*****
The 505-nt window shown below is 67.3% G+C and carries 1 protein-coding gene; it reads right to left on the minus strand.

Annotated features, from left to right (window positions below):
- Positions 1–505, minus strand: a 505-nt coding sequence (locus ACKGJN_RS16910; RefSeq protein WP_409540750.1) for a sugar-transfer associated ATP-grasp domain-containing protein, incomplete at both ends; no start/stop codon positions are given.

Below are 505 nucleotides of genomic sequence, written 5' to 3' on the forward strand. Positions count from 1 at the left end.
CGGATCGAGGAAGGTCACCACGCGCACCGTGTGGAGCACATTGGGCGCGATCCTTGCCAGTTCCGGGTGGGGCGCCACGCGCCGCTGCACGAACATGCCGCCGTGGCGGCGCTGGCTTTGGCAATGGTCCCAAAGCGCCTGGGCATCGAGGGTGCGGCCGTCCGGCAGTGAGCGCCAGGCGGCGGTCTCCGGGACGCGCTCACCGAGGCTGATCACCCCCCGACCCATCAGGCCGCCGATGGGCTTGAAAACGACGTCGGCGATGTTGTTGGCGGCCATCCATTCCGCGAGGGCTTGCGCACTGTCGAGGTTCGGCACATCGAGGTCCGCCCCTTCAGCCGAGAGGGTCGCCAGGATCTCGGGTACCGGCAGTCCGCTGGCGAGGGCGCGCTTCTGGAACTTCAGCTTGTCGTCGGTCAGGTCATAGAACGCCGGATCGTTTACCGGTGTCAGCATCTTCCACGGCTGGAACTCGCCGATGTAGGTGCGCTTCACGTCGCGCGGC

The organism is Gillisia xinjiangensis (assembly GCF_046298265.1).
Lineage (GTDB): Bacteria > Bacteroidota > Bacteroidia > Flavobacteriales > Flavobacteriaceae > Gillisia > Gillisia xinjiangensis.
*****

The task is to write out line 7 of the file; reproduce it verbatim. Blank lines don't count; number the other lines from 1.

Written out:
Lineage (GTDB): Bacteria > Bacteroidota > Bacteroidia > Flavobacteriales > Flavobacteriaceae > Gillisia > Gillisia xinjiangensis.